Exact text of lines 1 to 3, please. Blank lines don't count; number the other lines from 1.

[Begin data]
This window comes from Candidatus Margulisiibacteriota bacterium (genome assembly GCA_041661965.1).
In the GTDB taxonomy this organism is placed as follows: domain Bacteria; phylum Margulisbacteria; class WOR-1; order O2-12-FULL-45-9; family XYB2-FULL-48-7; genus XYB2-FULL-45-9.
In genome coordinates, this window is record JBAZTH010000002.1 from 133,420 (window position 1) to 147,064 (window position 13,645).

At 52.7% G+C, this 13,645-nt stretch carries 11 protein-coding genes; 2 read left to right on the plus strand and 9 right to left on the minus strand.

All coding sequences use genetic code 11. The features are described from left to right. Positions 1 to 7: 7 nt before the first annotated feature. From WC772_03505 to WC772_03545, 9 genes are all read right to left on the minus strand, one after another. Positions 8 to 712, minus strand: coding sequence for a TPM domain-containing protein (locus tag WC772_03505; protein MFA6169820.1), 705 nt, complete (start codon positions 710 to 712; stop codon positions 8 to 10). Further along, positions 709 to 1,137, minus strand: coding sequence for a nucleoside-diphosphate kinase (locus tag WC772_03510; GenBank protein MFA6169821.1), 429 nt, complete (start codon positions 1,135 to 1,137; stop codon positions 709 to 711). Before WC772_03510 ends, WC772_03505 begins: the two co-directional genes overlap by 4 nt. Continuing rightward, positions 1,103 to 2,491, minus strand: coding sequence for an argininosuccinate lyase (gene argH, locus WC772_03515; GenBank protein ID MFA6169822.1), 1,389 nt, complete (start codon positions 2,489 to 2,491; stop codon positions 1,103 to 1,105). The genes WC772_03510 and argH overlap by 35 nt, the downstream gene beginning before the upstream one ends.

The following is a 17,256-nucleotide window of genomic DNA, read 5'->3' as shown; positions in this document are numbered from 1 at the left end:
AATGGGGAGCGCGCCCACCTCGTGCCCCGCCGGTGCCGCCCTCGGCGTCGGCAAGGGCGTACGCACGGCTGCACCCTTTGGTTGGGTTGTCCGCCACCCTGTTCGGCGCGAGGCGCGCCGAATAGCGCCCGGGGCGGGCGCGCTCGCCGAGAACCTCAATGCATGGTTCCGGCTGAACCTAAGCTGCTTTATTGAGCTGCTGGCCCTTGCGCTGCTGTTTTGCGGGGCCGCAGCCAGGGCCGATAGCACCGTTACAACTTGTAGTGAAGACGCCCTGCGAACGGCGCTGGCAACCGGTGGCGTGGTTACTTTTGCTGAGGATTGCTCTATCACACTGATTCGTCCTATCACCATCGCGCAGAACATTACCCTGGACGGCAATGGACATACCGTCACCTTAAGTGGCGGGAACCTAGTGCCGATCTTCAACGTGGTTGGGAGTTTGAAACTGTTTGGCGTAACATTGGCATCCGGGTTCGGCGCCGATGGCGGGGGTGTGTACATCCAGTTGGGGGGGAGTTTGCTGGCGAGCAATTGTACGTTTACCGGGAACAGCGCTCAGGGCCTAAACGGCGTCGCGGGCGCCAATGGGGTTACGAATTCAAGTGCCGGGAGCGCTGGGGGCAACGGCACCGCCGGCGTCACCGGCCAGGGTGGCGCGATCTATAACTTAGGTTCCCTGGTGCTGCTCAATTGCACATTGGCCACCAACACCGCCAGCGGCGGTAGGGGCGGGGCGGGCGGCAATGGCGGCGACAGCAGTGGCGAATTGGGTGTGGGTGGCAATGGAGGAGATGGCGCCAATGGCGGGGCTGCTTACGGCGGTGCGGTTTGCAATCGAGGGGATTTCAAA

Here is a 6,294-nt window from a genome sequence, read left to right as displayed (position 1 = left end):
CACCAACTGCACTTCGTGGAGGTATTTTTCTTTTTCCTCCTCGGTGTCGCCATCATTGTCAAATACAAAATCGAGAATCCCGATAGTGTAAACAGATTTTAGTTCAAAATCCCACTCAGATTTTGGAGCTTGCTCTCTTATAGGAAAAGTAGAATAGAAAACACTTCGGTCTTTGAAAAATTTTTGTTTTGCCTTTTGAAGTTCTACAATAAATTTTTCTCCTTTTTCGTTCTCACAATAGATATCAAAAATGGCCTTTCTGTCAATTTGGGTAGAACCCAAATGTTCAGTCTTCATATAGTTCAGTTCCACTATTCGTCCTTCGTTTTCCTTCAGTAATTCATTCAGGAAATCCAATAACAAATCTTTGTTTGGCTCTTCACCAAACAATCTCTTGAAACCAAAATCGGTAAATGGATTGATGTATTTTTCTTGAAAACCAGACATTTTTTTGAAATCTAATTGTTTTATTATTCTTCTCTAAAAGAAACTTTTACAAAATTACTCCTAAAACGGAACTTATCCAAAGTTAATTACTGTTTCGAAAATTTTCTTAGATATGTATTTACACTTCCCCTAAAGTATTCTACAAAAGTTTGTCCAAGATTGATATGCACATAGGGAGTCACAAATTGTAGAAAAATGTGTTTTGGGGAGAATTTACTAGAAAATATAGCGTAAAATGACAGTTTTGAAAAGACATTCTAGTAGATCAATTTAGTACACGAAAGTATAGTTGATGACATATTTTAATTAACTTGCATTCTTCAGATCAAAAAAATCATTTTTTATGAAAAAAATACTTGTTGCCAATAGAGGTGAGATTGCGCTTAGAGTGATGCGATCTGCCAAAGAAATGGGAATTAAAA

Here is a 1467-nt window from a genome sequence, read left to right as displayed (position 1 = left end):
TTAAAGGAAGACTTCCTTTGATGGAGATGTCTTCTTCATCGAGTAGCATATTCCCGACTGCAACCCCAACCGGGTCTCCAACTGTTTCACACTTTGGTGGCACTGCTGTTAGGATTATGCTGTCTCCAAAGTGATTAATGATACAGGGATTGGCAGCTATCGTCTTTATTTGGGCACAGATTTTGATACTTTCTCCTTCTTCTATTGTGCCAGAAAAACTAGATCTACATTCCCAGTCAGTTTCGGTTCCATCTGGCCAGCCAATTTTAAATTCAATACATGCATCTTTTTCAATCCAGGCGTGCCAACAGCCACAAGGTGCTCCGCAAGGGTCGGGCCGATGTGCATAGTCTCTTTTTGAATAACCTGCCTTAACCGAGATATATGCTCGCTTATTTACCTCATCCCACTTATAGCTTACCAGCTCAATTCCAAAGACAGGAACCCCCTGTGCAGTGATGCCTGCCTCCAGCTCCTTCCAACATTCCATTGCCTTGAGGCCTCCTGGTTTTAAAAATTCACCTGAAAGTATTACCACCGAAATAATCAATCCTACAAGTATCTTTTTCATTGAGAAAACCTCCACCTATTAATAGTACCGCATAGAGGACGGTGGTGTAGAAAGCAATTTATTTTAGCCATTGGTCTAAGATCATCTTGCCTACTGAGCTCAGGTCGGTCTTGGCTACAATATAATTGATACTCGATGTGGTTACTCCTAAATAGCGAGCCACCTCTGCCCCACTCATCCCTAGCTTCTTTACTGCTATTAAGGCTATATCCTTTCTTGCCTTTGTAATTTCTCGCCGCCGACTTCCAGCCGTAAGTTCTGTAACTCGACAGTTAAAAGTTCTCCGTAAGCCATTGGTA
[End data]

This window comes from Candidatus Margulisiibacteriota bacterium (genome assembly GCA_041661965.1).
In the GTDB taxonomy this organism is placed as follows: domain Bacteria; phylum Margulisbacteria; class WOR-1; order O2-12-FULL-45-9; family XYB2-FULL-48-7; genus XYB2-FULL-45-9.
In genome coordinates, this window is record JBAZTH010000002.1 from 133,420 (window position 1) to 147,064 (window position 13,645).